Vumerity’s Safety, Effectiveness Bolstered by New Data from EVOLVE-MS-1 Trial
Vumerity (diroximel fumarate), taken as a 462 milligram (mg) tablet twice daily, significantly decreases disease activity in patients with relapsing-remitting multiple sclerosis (RRMS), and leads to low rates of gastrointestinal side effects, new interim data of Phase 3 trial EVOLVE-MS-1 show.
The findings were presented at the 2019 Consortium of Multiple Sclerosis Centers (CMSC), held May 28–June 1, in two posters titled “Tolerability of Diroximel Fumarate in Patients With Relapsing-Remitting MS: Analysis of Gastrointestinal and Flushing Events in the Phase 3 EVOLVE-MS-1 Study,” and “Efficacy of Diroximel Fumarate in Relapsing-Remitting MS Patients Who Are Newly Diagnosed or Previously Treated With Interferons or Glatiramer Acetate”.
Vumerity, in development by Alkermes and Biogen, is an investigational oral therapy for RRMS, currently under review by the U.S. Food and Drug Administration. A decision is expected in the fourth quarter of this year.
The effectiveness and safety of Vumerity in RRMS patients is being tested in the ongoing, open-label, two-year Phase 3 clinical trial EVOLVE-MS-1 (NCT02634307). The trial is being carried out in multiple European countries and the United States, and is enrolling approximately 1,000 patients by invitation.
Enrolled RRMS patients are categorized into subgroups, including those who were newly diagnosed and are treatment naïve, and those who had been previously treated with interferon or with Teva’s Copaxone (glatiramer acetate).
Interim results from RRMS patients treated with Vumerity for approximately one year were presented at the CMSC meeting.
Post-hoc sub-group analysis of the trial data compared adjusted annualized relapse rates and the number of gadolinium-enhancing lesions (MS lesions with active inflammation) following treatment to the patients’ baseline levels, (i.e., before the trial started).
The analysis included 82 newly diagnosed patients and 361 patients who had been treated previously.
For newly diagnosed patients, the adjusted annualized relapse rate decreased by 83% from baseline following one year of Vumerity treatment. In addition, the number of gadolinium-enhancing lesions was reduced by 96% by 48 weeks of treatment.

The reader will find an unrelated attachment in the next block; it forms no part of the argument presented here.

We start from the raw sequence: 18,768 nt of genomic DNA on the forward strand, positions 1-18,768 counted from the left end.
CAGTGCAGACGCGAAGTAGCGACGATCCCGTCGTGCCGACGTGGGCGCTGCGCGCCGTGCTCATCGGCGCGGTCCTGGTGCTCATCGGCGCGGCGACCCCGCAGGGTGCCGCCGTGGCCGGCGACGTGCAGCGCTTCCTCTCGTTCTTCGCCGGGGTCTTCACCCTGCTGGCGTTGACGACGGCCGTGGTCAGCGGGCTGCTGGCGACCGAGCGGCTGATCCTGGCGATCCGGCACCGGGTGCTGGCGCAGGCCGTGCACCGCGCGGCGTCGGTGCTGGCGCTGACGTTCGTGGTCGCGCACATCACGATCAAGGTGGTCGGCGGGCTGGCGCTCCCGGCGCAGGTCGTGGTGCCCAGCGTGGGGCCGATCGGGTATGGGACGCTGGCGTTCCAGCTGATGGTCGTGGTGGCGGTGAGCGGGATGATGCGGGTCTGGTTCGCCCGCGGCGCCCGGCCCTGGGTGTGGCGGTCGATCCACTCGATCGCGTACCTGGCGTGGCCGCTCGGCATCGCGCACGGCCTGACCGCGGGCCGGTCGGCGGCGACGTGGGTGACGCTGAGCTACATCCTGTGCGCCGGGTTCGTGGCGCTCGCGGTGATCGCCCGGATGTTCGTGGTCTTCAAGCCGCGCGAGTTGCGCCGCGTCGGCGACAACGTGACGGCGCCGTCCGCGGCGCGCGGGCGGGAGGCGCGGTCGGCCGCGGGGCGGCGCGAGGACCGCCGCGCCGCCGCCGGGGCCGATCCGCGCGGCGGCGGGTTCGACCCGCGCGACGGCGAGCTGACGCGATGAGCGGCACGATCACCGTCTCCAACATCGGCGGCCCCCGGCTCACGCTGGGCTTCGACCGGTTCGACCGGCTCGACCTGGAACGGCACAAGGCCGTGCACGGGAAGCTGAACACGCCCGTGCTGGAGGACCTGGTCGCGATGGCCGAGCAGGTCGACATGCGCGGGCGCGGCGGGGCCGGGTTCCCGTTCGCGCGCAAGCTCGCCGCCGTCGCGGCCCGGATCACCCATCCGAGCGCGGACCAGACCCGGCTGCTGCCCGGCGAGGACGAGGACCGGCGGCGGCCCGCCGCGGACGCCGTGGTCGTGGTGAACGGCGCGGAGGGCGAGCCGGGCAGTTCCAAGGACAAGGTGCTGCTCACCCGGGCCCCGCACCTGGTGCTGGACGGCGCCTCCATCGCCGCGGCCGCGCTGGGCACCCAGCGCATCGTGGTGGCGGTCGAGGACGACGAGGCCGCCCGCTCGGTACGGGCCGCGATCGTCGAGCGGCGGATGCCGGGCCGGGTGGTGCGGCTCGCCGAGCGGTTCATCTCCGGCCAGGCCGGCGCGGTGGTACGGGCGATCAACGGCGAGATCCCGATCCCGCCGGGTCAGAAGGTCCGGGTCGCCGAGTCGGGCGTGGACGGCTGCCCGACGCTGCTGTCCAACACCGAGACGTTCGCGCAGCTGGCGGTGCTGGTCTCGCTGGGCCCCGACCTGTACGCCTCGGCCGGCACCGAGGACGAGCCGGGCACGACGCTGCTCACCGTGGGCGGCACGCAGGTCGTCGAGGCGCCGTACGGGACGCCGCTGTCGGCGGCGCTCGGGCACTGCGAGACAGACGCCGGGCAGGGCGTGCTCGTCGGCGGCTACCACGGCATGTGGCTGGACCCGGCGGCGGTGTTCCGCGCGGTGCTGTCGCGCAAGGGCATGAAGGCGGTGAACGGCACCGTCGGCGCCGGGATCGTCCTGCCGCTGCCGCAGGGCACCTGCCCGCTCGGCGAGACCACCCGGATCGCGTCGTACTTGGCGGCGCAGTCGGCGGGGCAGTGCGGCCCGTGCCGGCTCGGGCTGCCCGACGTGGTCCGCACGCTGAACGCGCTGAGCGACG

For patients who had been treated previously, the adjusted annualized relapse rate decreased by 72%, and the number of gadolinium-enhancing lesions was reduced by 64% with Vumerity between baseline and 48 weeks of treatment.
Based on the results, the team concluded that Vumerity “may be an effective treatment option in patients who are newly diagnosed with MS and [treatment] naive, as well as in those with greater time since diagnosis and prior IFN [interferon] or GA [Copaxone] use,” the researchers wrote.
Regarding Vumerity’s tolerability, the analysis showed that the rates of gastrointestinal side effects leading to treatment discontinuation were low — 0.7% after an average of approximately one year of Vumerity treatment.
In total, 30.9% of the patients reported gastrointestinal side effects during one year of treatment. These often were mild or moderately severe, occurred in the first month of treatment and, for 89% of the patients, were resolved quickly.
Overall, the data showed that 462 mg of Vumerity taken twice daily decreased disease activity, and resulted in low rates of treatment discontinuation due to gastrointestinal side effects.
“The results we are presenting at CMSC add to the body of evidence supporting the tolerability of diroximel fumarate and its potential effectiveness in relapsing MS patient populations, including newly diagnosed and early switch patients,” Michael Ehlers, executive vice president, research and development at Biogen, said in a press release.
“We are excited about these data for diroximel fumarate and believe this distinct oral fumarate has the potential to be a meaningful treatment option for people living with MS,” Ehlers added.
Alkermes is currently recruiting RRMS patients for the five-week EVOLVE-MS-2 trial (NCT03093324), at multiple sites across the U.S. and in Poland. As a toxicity study, the trial will directly compare the gastrointestinal effects of oral diroximel fumarate with Biogen’s oral Tecfidera (dimethyl fumarate), both given twice a day. For more information, visit the trial page.